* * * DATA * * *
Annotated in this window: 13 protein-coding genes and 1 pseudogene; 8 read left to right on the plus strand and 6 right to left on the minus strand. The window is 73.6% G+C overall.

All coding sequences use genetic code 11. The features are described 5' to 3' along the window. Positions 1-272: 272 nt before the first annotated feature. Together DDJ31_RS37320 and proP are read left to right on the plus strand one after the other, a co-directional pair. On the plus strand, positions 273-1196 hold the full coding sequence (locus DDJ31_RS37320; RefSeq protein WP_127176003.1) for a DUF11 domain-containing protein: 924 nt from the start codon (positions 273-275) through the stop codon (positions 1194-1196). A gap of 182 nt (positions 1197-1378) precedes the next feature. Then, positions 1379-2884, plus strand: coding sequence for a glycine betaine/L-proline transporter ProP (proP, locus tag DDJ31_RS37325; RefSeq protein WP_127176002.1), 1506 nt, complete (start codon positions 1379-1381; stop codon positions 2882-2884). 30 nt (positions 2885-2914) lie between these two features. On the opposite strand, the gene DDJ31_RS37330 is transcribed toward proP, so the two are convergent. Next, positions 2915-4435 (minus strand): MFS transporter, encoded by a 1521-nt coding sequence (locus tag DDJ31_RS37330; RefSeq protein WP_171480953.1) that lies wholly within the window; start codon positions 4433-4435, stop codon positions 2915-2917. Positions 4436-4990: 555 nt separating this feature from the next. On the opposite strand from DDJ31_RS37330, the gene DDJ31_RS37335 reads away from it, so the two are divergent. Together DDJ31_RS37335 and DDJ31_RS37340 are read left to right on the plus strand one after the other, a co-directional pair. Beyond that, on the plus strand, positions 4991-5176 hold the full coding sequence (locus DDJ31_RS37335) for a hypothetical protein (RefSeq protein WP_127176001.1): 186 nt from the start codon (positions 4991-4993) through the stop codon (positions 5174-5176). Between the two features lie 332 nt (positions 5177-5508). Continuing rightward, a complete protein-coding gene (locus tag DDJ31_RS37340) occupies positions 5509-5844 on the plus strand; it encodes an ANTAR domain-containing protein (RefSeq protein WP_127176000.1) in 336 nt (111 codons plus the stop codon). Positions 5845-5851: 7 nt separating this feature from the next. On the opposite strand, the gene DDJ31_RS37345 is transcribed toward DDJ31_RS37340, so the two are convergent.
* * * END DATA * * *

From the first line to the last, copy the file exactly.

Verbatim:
Annotated in this window: 13 protein-coding genes and 1 pseudogene; 8 read left to right on the plus strand and 6 right to left on the minus strand. The window is 73.6% G+C overall.

All coding sequences use genetic code 11. The features are described 5' to 3' along the window. Positions 1-272: 272 nt before the first annotated feature. Together DDJ31_RS37320 and proP are read left to right on the plus strand one after the other, a co-directional pair. On the plus strand, positions 273-1196 hold the full coding sequence (locus DDJ31_RS37320; RefSeq protein WP_127176003.1) for a DUF11 domain-containing protein: 924 nt from the start codon (positions 273-275) through the stop codon (positions 1194-1196). A gap of 182 nt (positions 1197-1378) precedes the next feature. Then, positions 1379-2884, plus strand: coding sequence for a glycine betaine/L-proline transporter ProP (proP, locus tag DDJ31_RS37325; RefSeq protein WP_127176002.1), 1506 nt, complete (start codon positions 1379-1381; stop codon positions 2882-2884). 30 nt (positions 2885-2914) lie between these two features. On the opposite strand, the gene DDJ31_RS37330 is transcribed toward proP, so the two are convergent. Next, positions 2915-4435 (minus strand): MFS transporter, encoded by a 1521-nt coding sequence (locus tag DDJ31_RS37330; RefSeq protein WP_171480953.1) that lies wholly within the window; start codon positions 4433-4435, stop codon positions 2915-2917. Positions 4436-4990: 555 nt separating this feature from the next. On the opposite strand from DDJ31_RS37330, the gene DDJ31_RS37335 reads away from it, so the two are divergent. Together DDJ31_RS37335 and DDJ31_RS37340 are read left to right on the plus strand one after the other, a co-directional pair. Beyond that, on the plus strand, positions 4991-5176 hold the full coding sequence (locus DDJ31_RS37335) for a hypothetical protein (RefSeq protein WP_127176001.1): 186 nt from the start codon (positions 4991-4993) through the stop codon (positions 5174-5176). Between the two features lie 332 nt (positions 5177-5508). Continuing rightward, a complete protein-coding gene (locus tag DDJ31_RS37340) occupies positions 5509-5844 on the plus strand; it encodes an ANTAR domain-containing protein (RefSeq protein WP_127176000.1) in 336 nt (111 codons plus the stop codon). Positions 5845-5851: 7 nt separating this feature from the next. On the opposite strand, the gene DDJ31_RS37345 is transcribed toward DDJ31_RS37340, so the two are convergent.